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Co-operative housing : a study of user satisfaction Davidson, Jill

Abstract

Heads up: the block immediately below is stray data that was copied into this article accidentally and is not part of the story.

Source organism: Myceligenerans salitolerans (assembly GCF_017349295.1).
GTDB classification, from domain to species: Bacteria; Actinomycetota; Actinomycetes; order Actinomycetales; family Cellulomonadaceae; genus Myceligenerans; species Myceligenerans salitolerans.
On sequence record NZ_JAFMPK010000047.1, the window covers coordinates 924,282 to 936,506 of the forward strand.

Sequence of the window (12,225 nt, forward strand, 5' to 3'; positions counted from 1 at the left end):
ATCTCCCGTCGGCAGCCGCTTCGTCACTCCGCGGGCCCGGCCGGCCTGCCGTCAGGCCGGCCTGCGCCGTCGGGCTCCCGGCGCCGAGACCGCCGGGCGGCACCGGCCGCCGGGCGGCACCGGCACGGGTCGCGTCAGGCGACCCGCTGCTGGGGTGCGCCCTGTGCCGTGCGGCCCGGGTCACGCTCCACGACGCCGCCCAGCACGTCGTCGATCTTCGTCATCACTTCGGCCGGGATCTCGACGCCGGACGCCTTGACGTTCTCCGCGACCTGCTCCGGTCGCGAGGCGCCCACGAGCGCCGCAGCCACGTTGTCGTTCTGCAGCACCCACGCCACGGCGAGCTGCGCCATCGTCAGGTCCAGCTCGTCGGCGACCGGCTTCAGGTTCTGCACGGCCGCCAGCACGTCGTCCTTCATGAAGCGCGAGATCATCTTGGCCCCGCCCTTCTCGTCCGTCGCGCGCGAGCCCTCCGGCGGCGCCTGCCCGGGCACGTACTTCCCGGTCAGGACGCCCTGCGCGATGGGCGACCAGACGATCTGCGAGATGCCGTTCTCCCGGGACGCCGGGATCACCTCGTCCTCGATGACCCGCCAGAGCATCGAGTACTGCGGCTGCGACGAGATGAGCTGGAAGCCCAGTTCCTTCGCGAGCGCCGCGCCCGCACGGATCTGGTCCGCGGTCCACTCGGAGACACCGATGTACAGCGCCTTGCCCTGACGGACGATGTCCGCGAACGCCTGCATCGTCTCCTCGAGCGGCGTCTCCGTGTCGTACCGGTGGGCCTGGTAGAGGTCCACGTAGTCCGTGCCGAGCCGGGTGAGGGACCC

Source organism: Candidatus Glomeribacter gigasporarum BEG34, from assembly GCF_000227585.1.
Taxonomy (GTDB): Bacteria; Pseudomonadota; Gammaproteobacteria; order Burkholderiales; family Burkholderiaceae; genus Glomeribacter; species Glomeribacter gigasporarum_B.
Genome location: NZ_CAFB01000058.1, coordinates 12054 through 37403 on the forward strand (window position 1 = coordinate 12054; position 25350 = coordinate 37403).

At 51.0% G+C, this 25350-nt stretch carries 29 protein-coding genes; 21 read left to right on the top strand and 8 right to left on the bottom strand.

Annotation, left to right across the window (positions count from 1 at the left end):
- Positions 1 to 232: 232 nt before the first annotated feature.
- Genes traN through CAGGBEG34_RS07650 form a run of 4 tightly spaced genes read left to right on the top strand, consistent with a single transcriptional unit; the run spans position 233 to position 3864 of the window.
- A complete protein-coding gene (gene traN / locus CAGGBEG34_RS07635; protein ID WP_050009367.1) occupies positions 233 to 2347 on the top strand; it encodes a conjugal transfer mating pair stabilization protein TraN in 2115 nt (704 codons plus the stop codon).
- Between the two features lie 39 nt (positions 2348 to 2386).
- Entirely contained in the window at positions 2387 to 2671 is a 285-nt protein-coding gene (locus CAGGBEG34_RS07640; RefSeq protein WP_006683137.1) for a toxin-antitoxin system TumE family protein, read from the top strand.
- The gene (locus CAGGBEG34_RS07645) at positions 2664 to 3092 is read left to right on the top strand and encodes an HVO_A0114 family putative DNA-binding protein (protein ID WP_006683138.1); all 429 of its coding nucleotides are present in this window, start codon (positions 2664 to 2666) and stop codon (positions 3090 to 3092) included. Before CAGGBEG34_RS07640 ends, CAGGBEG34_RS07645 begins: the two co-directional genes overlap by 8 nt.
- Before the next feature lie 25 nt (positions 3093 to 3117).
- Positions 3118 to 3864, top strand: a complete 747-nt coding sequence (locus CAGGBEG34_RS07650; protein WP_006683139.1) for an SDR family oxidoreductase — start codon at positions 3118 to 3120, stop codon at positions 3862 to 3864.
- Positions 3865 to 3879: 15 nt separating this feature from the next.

The purpose of this thesis is to evaluate the satisfaction which co-operative housing members experience during the process of obtaining and living in their dwellings. With the recent surge of growth of housing co-operatives in British Columbia, an evaluation of this form of tenure seems timely. Traditionally evaluation studies have assessed a program or agency by relying on the input of the administrators. Although several government studies have investigated co-operative housing, little work has been completed which assesses this type of tenure from the user point of view. A distinctive characteristic of co-operative housing is the opportunity for the members to be totally involved in the planning and management of the project. This study therefore evaluates co-operative housing by investigating the satisfaction which users derive from their living environment. Members of co-operatives in the Greater Vancouver Regional District whose projects were completed or in the planning stages were personally interviewed and factors relating to satisfaction were discussed. From this survey, it became clear that the majority of people are very satisfied with their housing and the process they experienced to obtain it. In the case of completed projects, satisfaction was strongly linked with co-operators' perceptions of a strong sense of community, attendance at recent co-operative housing meetings, understanding of co-operative ownership, the kind's of-expectations of co-operative living which members have, and previous co-operative experience. For members of projects in the planning stages satisfaction was linked with understanding of co-operative ownership, ability to contact the co-operative's Board of Directors and desire to join other co-operative activities. Recommendations for improving or influencing those factors which are related to satisfaction are suggested. Two major issues emerged that relate to the co-operative housing movement in general. These are: user participation in the planning and management of the project, and member education. It is suggested that by enlarging and improving the education program the financial and social responsibilities of co-operative housing will be better understood and more people will take advantage of the opportunity to participate.

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